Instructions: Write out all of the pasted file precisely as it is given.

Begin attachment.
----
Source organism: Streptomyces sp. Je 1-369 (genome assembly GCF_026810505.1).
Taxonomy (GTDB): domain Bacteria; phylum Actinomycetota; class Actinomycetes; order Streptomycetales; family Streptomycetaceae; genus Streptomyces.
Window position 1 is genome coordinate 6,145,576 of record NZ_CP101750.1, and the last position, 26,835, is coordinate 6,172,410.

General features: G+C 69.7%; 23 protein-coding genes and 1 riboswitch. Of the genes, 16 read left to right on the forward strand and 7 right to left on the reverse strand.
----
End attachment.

Source organism: Streptomyces sp. Je 1-369 (genome assembly GCF_026810505.1).
Taxonomy (GTDB): domain Bacteria; phylum Actinomycetota; class Actinomycetes; order Streptomycetales; family Streptomycetaceae; genus Streptomyces.
Window position 1 is genome coordinate 6,145,576 of record NZ_CP101750.1, and the last position, 26,835, is coordinate 6,172,410.

General features: G+C 69.7%; 23 protein-coding genes and 1 riboswitch. Of the genes, 16 read left to right on the forward strand and 7 right to left on the reverse strand.